At Nieuwe Doelenstraat 2-14 is the iconic hotel De L’Europe from 1896, where the Amstel river flows into the Rokin. This five-star hotel, overlooking the Binnen-Amstel and Munt, was designed by architect Willem Hamer (1843-1913) in Neo-Renaissance style (Hamer also designed the Vondelpark pavilion). It has been a national monument since 2001. The building was restructured and expanded many times. Restoration and remodeling in 1987 restored the historic sculptures on the front.
Nieuwe Doelenstraat numbers 6 and 8 were added to the hotel in 1988, followed by numbers 10, 12 and 14 in 2006. A new wing was added in 2023. Freddy’s Bar (the hotel bar) was named after the beer magnate, the late Alfred (Freddy) Heineken, who loved to come here. He had purchased the building as a gift for his wife in 1950 — it is now owned by his daughter, Charlene de Carvalho. Fumoir, their indoor Cigar Lounge, offers a fine selection of Caribbean cigars, provided by Hajenius Cigars on Rokin. Since 1896 the hotel had been called Hotel de l’Europe, but in 2011 they changed their name to De L’Europe Amsterdam.
Since 1995 De L’Europe also manages the Amsterdam Academic Club, for professors of the University of Amsterdam. This small building from 1875, under the clock at Oudezijds Achterburgwal 235-237, once housed the waiting rooms of the inner city hospital, the Binnengasthuis.
Many small statues and ornaments on the façade of the hotel are worth a closer look. On the side of the Binnen-Amstel facing Muntplein, between the windows on the third floor, you can see small statues of kneeling persons in medieval clothing. On the side of the Nieuwe Doelenstraat, left of the entrance, above the shield of the Honorary Consulate of Monaco and above the window, an ornamental panel.
Above the three windows on the ground floor, to the right of the entrance, three birds with spread wings (a peacock, a chicken with chicks and an eagle). A small bird decorates the corbel, probably a sparrowhawk.
Below the balconies on the first floor the corbels have statues of a dog, monkey and cat, between them ducks with spread wings. To the left of the dog statue, above the first floor window, a spider flanked by two stylized birds with spread wings (probably ibis or maybe stylized raven). Above the entrance to Freddy’s an owl and a parrot, a duck with spread wings in the center, above the first floor balcony a stork.
Some of the statues are repeated on the side facing Muntplein. The stork statue is repeated on the corner of the Muntplein side and the back of the building. The covered entrance and the reception date from 1910.
De L’Europe has a selection of fine restaurants, like Flore and Brasserie Marie. There’s a lovely terrace right on the water of the Amstel. The new wing from 2023, called ‘t Huys (The House) houses Trattoria Graziella.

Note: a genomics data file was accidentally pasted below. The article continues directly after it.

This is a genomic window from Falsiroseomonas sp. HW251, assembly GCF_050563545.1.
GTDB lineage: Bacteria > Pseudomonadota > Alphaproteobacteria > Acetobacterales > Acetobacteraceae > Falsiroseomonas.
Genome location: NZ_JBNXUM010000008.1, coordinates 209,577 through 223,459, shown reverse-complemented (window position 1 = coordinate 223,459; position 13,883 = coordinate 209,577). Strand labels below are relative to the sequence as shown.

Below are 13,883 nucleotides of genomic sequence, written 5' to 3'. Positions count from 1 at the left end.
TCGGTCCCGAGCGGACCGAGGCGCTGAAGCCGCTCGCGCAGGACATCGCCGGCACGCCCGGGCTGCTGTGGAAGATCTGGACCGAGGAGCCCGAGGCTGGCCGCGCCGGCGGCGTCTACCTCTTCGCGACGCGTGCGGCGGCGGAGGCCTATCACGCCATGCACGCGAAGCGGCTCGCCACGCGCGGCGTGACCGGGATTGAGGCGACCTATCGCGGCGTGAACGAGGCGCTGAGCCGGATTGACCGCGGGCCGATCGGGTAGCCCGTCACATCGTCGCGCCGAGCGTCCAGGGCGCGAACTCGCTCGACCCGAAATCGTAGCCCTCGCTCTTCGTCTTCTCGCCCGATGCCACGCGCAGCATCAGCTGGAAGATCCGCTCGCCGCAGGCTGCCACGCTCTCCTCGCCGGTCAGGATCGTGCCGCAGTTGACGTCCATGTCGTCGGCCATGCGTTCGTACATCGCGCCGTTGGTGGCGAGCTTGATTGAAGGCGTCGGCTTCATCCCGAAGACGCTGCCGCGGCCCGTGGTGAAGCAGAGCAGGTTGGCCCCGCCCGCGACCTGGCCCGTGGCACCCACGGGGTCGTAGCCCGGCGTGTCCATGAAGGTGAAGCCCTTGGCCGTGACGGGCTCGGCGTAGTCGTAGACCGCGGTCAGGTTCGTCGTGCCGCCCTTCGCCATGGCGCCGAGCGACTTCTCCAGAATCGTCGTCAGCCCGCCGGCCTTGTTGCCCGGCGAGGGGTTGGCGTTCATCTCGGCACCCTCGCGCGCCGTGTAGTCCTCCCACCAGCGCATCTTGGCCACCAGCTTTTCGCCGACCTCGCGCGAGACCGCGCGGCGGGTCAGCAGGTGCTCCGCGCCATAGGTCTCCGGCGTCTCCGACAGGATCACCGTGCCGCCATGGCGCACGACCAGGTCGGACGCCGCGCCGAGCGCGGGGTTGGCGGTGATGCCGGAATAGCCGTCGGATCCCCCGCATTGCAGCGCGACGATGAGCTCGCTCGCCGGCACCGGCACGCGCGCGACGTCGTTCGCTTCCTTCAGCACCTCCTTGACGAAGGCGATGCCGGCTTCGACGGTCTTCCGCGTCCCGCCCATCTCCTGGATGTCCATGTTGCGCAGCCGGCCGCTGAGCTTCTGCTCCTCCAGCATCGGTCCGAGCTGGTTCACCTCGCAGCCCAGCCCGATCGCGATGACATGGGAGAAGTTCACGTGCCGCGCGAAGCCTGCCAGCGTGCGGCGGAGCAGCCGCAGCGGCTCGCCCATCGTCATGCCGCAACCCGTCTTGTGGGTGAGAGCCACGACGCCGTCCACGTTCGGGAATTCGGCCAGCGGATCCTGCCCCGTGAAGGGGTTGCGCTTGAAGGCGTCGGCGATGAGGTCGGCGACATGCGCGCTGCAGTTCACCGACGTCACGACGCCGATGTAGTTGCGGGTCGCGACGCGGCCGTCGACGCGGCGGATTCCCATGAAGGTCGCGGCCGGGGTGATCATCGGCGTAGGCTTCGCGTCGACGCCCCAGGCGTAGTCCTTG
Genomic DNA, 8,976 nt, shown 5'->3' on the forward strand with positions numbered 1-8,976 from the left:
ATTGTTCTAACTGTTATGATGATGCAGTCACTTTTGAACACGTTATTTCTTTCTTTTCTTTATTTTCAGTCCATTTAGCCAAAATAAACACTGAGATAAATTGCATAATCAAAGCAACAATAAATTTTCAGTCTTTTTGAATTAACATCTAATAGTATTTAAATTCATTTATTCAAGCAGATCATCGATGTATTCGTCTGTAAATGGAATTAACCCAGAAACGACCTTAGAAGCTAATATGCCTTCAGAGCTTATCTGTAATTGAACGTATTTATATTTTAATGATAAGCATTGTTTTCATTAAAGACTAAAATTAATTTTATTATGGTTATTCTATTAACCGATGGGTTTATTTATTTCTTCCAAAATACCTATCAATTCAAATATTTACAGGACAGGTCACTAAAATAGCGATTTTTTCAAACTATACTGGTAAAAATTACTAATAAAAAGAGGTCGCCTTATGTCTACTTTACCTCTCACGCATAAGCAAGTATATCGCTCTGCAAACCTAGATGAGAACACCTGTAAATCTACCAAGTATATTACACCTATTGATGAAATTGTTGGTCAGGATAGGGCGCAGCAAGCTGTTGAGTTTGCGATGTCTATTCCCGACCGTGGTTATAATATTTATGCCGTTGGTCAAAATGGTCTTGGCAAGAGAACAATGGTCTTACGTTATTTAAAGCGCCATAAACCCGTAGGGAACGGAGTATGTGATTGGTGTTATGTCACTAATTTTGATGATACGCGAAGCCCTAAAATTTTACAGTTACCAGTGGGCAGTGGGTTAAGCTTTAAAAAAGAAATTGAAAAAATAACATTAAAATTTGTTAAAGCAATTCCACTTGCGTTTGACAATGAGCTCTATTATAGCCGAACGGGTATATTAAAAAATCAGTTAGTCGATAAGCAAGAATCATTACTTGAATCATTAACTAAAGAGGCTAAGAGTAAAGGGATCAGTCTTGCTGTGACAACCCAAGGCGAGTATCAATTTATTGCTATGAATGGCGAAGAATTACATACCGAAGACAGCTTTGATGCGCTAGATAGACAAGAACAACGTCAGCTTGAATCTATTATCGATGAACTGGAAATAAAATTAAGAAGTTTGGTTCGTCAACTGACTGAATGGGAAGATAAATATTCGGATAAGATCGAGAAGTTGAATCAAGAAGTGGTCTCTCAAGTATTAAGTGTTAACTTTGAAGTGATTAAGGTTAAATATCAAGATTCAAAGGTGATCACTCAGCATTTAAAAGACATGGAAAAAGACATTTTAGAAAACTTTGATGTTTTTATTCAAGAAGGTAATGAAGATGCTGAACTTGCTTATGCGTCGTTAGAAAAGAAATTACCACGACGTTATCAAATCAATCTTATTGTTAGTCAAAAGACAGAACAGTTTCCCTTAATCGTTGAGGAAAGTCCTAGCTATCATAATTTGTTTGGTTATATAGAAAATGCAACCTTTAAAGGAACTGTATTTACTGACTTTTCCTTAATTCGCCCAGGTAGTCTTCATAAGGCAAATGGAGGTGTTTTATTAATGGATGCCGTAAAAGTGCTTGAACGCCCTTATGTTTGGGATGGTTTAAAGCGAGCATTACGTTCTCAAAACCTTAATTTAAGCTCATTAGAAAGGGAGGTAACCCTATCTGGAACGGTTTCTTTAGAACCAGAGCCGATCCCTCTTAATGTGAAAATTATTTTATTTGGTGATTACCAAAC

Where the hotel is now, defense structure the Rondeel from 1535 was located, as part of the brick city wall. Amsterdam had started to build this wall around 1482, ordained by Habsburg Emperor Maximilian of Austria (1459–1519), in order to protect the city from possible attacks by the powerful Bishop of Utrecht. Maximilian’s wife had inherited the Burgundian domains in France and the Low Countries in 1477.
The Rondeel controlled the river entrance to the city, its guns protecting the bend. The wall continued from here to the Swych Utrecht tower, now Doelen hotel. The Rondeel (a half-round bastion tower) was around 12 m (40 ft) in diameter and had 1.2 m (4 ft) thick walls — it was used as a storage for artillery and guns, the home of the city artillery master right behind it.
Above the Rondeel in the painting you can see the old Regulierspoort (Regulars Gate), now Munttoren. Below it the tower Swych Utrecht (Shut Up Utrecht), now the location of the Doelen Hotel. In between the two is a small watchtower called Leeuwenburg, which stood at the corner of the Rokin, united with the gate by a wall. This watchtower burned down in 1618 together with parts of the gate and the houses in between.
The fortification lost its defensive function when the area between Singel and Herengracht was added to the city in 1593, the bastion was sold and then demolished in 1633. On the Fragments building in the Rijksmuseum gardens you can see a gable stone taken from the old Rondeel bastion. The Nieuwe Doelenstraat was cleared and filled with new houses, the wooden Roobrug replaced with the brick Doelensluis bridge in 1633. In 1638 an inn called Hotel Rondeel was created on the corner, partly on the foundations of the old bastion. It was expanded in 1652 and 1882. After several renovations and owners, that inn was demolished in 1895 and the Hotel de l’Europe was constructed in its place.
Right in front of the hotel, on the wide bridge which now forms the Muntplein, the bronze statue from 1948 of Fortuna (Lady Luck), holding a sail and standing on a globe, by city sculptor Hildo Krop (1884-1970), the last bridge statue made by him. The statue is now placed on the wall of the Muntplein near the Amstel, but this is actually its third location.
From 1948 until June 1972 it stood at Rokin on the wall near Langebrugsteeg, where now the statue of Queen Wilhelmina on horseback is. It was then moved to Muntplein right next to the Munttoren, where it had a beautiful granite base with snake and dolphins. The base is still there on the bridge, behind the ugly stall. After being stolen and recovered in 1989, it was moved to its current spot on the Amstel bank.
Website De L’Europe Amsterdam: https://www.deleurope.com/
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